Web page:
Studies suggest ‘negative efficacy’ for vaccine EpiVacCorona
Sputnik V may be the most famous Russian coronavirus vaccine, but it is not the only one. Back in 2020 the country developed two vaccines: Sputnik V and EpiVacCorona. While the effectiveness of Sputnik V has been proven beyond doubt, it’s still very unclear if EpiVacCorona works at all. Last week saw the publication of two pieces of research highlighting the negative efficacy of EpiVacCorona, which is still being used. These reports will not encourage a still-reluctant Russian public to get vaccinated.
- At the start of the week, the Vedomosti newspaper reported the Ministry of Health had temporarily halted orders and deliveries of EpiVacCorona. One of the newspaper’s sources said “there is reason to consider suspending production.”
- The Health Ministry confirmed it stopped ordering EpiVacCorona at the start of this year. However, it claimed this was down to a surplus and that additional stocks would be purchased if necessary. The developer of EpiVacCorona insists the vaccine is still in production and that a new order from the Health Ministry is expected in February.
- EpiVacCorona was developed by Vector, a state-owned research center. It was approved in Oct. 2020, making it the second Russian coronavirus vaccine after Sputnik V. Despite this, much about the drug is unknown. EpiVacCorona has not been made available for export, and there is no information about how many people in Russia have been injected with it. According to the developer, almost 6.5 million EpiVacCorona doses went into civilian circulation last year.
- The day after it emerged the Health Ministry had stopped ordering EpiVacCorona, two independent studies appeared. Both highlighted the drug’s ineffectiveness. It’s worth noting that these studies took place using different methodologies, at different times and in different cities — but reached similar conclusions.
- The first was published by a group of researchers from the Institute of Interdisciplinary Medical Research at the European University in St. Petersburg. They analyzed data about local residents with Covid-19 symptoms or confirmed cases at the beginning of October, assessing how the vaccination protected against infection and lung damage. According to their figures, Sputnik V’s effectiveness was 58 percent while EpiVacCorona -40 percent. This so-called negative efficacy of EpiVacCorona is alarming.
- Negative efficacy implies that the risk of illness among people vaccinated with EpiVacCorona is actually greater than among the unvaccinated. But researchers said this was likely not the case — instead the results were such because the researchers did not have data about asymptomatic infections among people with vaccines.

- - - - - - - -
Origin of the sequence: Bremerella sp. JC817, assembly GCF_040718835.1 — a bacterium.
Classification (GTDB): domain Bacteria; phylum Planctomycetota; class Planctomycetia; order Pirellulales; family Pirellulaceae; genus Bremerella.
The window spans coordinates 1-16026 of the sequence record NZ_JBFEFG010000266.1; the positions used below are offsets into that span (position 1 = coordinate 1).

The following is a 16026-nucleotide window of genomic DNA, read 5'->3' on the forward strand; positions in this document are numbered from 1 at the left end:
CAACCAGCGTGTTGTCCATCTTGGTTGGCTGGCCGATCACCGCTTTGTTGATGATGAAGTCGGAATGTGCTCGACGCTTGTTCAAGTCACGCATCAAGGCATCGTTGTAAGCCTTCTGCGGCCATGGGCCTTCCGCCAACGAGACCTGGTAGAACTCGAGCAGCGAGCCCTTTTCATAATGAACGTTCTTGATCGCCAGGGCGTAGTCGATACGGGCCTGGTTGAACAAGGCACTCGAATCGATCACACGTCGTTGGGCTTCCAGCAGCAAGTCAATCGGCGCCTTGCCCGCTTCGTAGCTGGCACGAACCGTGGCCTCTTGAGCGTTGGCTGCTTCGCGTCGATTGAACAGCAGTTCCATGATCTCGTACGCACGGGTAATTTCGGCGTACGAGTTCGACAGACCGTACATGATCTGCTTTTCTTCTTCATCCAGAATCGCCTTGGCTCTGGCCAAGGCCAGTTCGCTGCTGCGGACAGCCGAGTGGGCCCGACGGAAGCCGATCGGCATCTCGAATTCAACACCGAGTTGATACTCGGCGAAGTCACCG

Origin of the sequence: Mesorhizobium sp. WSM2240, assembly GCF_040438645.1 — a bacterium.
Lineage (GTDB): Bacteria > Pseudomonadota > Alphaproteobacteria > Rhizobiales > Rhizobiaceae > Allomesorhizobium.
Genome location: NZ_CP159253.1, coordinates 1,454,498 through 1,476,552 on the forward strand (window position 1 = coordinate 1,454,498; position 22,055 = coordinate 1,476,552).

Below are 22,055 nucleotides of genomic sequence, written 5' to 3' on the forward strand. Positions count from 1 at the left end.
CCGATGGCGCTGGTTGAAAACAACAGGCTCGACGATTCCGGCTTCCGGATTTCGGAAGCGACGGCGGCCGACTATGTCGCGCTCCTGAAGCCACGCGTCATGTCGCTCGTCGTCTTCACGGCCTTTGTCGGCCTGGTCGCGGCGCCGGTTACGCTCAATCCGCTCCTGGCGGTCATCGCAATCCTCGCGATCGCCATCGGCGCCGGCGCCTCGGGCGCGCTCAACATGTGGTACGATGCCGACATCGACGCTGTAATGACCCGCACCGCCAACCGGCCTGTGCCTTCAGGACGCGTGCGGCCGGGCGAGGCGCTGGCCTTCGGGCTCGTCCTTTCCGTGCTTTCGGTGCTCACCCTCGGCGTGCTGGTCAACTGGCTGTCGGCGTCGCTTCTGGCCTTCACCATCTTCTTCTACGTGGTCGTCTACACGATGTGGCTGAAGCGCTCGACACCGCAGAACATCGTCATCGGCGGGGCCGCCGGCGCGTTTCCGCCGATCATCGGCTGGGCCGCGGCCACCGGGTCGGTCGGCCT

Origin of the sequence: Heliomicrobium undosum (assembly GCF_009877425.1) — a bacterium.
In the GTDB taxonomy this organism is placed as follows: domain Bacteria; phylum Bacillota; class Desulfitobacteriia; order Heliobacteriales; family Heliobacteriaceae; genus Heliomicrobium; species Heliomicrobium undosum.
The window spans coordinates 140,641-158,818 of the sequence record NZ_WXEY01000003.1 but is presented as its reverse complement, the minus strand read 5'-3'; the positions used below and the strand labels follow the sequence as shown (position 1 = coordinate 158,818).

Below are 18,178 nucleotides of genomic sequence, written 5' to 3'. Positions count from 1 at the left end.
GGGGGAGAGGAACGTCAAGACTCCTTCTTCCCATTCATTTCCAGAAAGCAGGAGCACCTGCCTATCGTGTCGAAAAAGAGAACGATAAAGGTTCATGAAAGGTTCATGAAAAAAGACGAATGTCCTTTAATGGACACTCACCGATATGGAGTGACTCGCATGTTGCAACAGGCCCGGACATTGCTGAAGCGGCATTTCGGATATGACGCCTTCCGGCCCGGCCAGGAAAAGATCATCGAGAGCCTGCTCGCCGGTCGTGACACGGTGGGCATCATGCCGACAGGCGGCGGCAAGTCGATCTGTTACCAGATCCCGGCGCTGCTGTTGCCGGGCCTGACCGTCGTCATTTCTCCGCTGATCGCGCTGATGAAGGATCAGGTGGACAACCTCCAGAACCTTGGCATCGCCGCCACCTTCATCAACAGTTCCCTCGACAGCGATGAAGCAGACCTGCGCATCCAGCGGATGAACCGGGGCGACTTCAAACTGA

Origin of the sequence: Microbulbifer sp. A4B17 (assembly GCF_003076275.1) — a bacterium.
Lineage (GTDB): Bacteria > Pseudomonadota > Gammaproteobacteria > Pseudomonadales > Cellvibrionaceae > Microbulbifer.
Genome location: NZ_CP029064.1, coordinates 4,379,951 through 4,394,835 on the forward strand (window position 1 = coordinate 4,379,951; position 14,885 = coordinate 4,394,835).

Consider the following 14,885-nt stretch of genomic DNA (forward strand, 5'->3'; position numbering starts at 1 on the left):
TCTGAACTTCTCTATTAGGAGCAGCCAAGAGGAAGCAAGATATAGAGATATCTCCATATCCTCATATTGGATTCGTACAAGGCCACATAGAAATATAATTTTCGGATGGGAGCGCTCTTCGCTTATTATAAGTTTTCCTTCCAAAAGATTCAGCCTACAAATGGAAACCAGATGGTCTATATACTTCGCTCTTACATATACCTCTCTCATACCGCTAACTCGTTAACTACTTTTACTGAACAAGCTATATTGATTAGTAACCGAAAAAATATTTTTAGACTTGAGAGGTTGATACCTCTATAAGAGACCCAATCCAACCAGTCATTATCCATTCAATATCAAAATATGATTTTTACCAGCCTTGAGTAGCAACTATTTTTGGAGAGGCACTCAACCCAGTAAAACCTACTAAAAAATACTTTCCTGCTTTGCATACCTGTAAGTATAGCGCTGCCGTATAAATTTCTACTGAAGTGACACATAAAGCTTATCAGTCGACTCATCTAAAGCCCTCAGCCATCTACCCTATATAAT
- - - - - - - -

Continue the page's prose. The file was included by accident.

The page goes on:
- The second study was carried out by journalists from media outlet Meduza (designated as a ‘foreign agent’ by the Russian authorities). They analyzed data about infections among people vaccinated in Moscow that was obtained from a source with access to the capital’s monitoring systems. Based on these numbers, the journalists concluded that EpiVacCorona was ineffective and that “it can be harmful because it leads to a false sense of security and thus stimulates further infections”. Meduza assessed EpiVacCorona’s efficacy at -16 percent.
- EpiVacCorona developer Vector regards these findings as premature, and claims they are based on too small a sample size. Vector has also said that the results could be distorted by the fact that EpiVacCorona is more often used with elderly patients or people with chronic disease, who have a greater risk of Covid-19 complications.
- The recommendation to vaccinate high risk individuals with EpiVacCorona came from the Russian authorities: health watchdog Rospotrebnadzor approved this vaccine for use with the over-60s in March 2021.
- Almost from the start, EpiVacCorona has faced questions. Participants in 2021 clinical trials held independently of Vector reported a lack of any antibodies in any of the people vaccinated. Rospotrebnadzor explained that this was due to EpiVacCorona’s composition (it’s based on peptide antigens) which means that most tests cannot detect the immunity developed after vaccination.
- To cut a long story short, this means that, in Russia, people are still being vaccinated with a drug that may not work. This is despite a sharp rise in Omicron cases (the number of new cases each day has now surpassed 100,000). Although the Health Ministry has halted orders of EpiVacCorona, there are still stocks in the regions and they are still in use. For example, 22,114 people were injected with EpiVacCorona in Saratov Region over the last three months. Moreover, this vaccine is often given to people in high risk groups because it has fewer side effects than Sputnik V.
- EpiVacCorona’s dubious effectiveness means many patients are refusing to get jabbed. In June 2021, newspaper Novaya Gazeta reported that vaccination centers were replacing Sputnik V with EpiVacCorona without warning patients.
Why the world should care: It will be interesting to see how the Russian authorities react. Official recognition of EpiVacCorona’s lack of efficacy would be very painful, not least because it was developed in a state-owned center and its approval was announced by Putin personally. At the time, there was even talk that its effectiveness could be as high as 90 percent.